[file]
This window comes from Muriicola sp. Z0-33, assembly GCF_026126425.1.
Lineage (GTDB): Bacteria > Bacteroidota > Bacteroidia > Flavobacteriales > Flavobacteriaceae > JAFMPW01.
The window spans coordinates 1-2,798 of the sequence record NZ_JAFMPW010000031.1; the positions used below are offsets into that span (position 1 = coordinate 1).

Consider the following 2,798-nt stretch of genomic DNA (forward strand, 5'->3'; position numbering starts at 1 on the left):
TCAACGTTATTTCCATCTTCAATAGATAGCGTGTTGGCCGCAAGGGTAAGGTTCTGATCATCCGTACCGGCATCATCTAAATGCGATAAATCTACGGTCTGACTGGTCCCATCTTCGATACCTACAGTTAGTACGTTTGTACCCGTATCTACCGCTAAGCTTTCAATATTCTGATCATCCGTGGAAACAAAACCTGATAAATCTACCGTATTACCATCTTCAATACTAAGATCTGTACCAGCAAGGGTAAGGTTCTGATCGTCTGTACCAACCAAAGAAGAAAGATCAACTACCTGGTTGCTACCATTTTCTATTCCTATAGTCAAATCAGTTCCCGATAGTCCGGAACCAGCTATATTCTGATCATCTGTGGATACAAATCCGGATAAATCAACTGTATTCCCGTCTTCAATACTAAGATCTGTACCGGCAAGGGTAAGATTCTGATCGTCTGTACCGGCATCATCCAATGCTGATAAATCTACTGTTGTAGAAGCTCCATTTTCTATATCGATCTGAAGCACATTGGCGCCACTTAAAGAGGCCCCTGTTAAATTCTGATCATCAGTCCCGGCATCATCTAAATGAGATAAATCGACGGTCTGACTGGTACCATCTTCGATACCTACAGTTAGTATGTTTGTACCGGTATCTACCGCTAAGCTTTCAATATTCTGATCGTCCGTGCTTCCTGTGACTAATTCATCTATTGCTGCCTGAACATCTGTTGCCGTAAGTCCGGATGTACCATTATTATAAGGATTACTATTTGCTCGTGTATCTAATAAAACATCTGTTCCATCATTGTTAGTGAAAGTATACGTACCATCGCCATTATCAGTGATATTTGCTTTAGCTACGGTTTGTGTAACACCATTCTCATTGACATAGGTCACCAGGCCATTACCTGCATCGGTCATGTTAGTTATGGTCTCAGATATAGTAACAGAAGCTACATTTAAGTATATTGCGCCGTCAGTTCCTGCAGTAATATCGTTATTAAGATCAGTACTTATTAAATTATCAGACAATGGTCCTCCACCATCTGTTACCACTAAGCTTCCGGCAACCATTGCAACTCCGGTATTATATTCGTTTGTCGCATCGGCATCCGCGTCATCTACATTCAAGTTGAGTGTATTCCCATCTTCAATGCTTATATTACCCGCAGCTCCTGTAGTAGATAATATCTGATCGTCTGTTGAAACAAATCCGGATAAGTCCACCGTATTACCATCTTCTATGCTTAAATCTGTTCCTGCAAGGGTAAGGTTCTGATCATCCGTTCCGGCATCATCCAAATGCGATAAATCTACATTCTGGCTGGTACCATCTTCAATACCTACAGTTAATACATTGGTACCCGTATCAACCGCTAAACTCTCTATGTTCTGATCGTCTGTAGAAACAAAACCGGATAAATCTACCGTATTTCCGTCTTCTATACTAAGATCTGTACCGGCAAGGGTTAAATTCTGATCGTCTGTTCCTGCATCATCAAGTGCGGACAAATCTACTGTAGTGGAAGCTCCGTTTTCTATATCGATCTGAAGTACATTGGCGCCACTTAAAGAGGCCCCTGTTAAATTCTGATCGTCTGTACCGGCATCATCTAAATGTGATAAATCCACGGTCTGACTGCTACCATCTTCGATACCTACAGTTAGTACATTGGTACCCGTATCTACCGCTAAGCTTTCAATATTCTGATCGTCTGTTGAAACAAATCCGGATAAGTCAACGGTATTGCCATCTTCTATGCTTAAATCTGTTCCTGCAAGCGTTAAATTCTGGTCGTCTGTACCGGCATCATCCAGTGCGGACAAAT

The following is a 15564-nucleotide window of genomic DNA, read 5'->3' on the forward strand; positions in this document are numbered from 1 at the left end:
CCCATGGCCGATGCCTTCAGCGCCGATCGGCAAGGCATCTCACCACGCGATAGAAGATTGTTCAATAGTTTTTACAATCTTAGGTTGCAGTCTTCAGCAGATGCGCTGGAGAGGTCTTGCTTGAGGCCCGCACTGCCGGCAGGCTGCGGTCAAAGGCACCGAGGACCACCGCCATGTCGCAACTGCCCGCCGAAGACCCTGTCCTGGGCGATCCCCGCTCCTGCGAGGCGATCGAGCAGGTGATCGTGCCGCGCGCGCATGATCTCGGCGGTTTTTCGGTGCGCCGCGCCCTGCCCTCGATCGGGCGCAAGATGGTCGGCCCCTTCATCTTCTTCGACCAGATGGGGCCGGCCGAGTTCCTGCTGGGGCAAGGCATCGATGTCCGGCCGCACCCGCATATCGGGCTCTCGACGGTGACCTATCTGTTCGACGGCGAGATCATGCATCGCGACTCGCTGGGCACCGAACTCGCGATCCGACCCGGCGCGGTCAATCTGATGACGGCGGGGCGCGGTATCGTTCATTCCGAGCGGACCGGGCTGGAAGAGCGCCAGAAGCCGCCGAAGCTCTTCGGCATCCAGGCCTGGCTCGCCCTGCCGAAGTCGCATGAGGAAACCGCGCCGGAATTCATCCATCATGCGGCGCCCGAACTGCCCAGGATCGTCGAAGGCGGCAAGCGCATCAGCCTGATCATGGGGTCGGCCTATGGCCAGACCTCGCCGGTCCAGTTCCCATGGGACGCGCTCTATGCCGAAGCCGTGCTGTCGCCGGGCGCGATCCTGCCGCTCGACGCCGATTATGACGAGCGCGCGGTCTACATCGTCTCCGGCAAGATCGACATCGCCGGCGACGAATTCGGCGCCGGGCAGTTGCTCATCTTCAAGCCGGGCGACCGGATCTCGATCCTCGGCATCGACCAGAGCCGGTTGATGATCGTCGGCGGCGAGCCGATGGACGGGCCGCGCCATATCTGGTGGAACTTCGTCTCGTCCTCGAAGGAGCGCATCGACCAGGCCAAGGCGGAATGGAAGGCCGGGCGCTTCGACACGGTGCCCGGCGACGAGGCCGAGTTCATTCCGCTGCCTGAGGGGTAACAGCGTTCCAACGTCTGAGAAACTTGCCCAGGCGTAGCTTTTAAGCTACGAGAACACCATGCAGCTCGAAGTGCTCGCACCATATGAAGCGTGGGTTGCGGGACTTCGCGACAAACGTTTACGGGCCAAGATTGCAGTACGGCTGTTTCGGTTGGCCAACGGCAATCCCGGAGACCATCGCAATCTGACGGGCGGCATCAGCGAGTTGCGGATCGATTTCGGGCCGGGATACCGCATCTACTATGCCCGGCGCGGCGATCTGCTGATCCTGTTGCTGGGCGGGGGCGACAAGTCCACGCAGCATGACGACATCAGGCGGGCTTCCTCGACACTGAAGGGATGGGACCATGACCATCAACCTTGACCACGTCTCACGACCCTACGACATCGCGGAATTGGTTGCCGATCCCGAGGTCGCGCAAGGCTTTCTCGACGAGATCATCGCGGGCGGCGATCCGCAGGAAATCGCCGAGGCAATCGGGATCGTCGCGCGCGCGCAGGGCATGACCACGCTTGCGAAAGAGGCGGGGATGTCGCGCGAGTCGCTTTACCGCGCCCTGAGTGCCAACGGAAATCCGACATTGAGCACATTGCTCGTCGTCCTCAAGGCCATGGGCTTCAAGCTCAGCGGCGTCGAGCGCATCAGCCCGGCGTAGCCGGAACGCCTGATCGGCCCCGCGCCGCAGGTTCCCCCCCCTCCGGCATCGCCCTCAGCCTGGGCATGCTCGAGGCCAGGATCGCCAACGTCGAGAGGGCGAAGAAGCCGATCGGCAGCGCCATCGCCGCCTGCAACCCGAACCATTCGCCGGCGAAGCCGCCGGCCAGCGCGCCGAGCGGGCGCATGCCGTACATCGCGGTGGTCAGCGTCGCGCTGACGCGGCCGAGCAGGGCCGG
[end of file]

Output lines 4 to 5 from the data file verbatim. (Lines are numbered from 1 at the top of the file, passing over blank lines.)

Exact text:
Consider the following 2,798-nt stretch of genomic DNA (forward strand, 5'->3'; position numbering starts at 1 on the left):
TCAACGTTATTTCCATCTTCAATAGATAGCGTGTTGGCCGCAAGGGTAAGGTTCTGATCATCCGTACCGGCATCATCTAAATGCGATAAATCTACGGTCTGACTGGTCCCATCTTCGATACCTACAGTTAGTACGTTTGTACCCGTATCTACCGCTAAGCTTTCAATATTCTGATCATCCGTGGAAACAAAACCTGATAAATCTACCGTATTACCATCTTCAATACTAAGATCTGTACCAGCAAGGGTAAGGTTCTGATCGTCTGTACCAACCAAAGAAGAAAGATCAACTACCTGGTTGCTACCATTTTCTATTCCTATAGTCAAATCAGTTCCCGATAGTCCGGAACCAGCTATATTCTGATCATCTGTGGATACAAATCCGGATAAATCAACTGTATTCCCGTCTTCAATACTAAGATCTGTACCGGCAAGGGTAAGATTCTGATCGTCTGTACCGGCATCATCCAATGCTGATAAATCTACTGTTGTAGAAGCTCCATTTTCTATATCGATCTGAAGCACATTGGCGCCACTTAAAGAGGCCCCTGTTAAATTCTGATCATCAGTCCCGGCATCATCTAAATGAGATAAATCGACGGTCTGACTGGTACCATCTTCGATACCTACAGTTAGTATGTTTGTACCGGTATCTACCGCTAAGCTTTCAATATTCTGATCGTCCGTGCTTCCTGTGACTAATTCATCTATTGCTGCCTGAACATCTGTTGCCGTAAGTCCGGATGTACCATTATTATAAGGATTACTATTTGCTCGTGTATCTAATAAAACATCTGTTCCATCATTGTTAGTGAAAGTATACGTACCATCGCCATTATCAGTGATATTTGCTTTAGCTACGGTTTGTGTAACACCATTCTCATTGACATAGGTCACCAGGCCATTACCTGCATCGGTCATGTTAGTTATGGTCTCAGATATAGTAACAGAAGCTACATTTAAGTATATTGCGCCGTCAGTTCCTGCAGTAATATCGTTATTAAGATCAGTACTTATTAAATTATCAGACAATGGTCCTCCACCATCTGTTACCACTAAGCTTCCGGCAACCATTGCAACTCCGGTATTATATTCGTTTGTCGCATCGGCATCCGCGTCATCTACATTCAAGTTGAGTGTATTCCCATCTTCAATGCTTATATTACCCGCAGCTCCTGTAGTAGATAATATCTGATCGTCTGTTGAAACAAATCCGGATAAGTCCACCGTATTACCATCTTCTATGCTTAAATCTGTTCCTGCAAGGGTAAGGTTCTGATCATCCGTTCCGGCATCATCCAAATGCGATAAATCTACATTCTGGCTGGTACCATCTTCAATACCTACAGTTAATACATTGGTACCCGTATCAACCGCTAAACTCTCTATGTTCTGATCGTCTGTAGAAACAAAACCGGATAAATCTACCGTATTTCCGTCTTCTATACTAAGATCTGTACCGGCAAGGGTTAAATTCTGATCGTCTGTTCCTGCATCATCAAGTGCGGACAAATCTACTGTAGTGGAAGCTCCGTTTTCTATATCGATCTGAAGTACATTGGCGCCACTTAAAGAGGCCCCTGTTAAATTCTGATCGTCTGTACCGGCATCATCTAAATGTGATAAATCCACGGTCTGACTGCTACCATCTTCGATACCTACAGTTAGTACATTGGTACCCGTATCTACCGCTAAGCTTTCAATATTCTGATCGTCTGTTGAAACAAATCCGGATAAGTCAACGGTATTGCCATCTTCTATGCTTAAATCTGTTCCTGCAAGCGTTAAATTCTGGTCGTCTGTACCGGCATCATCCAGTGCGGACAAAT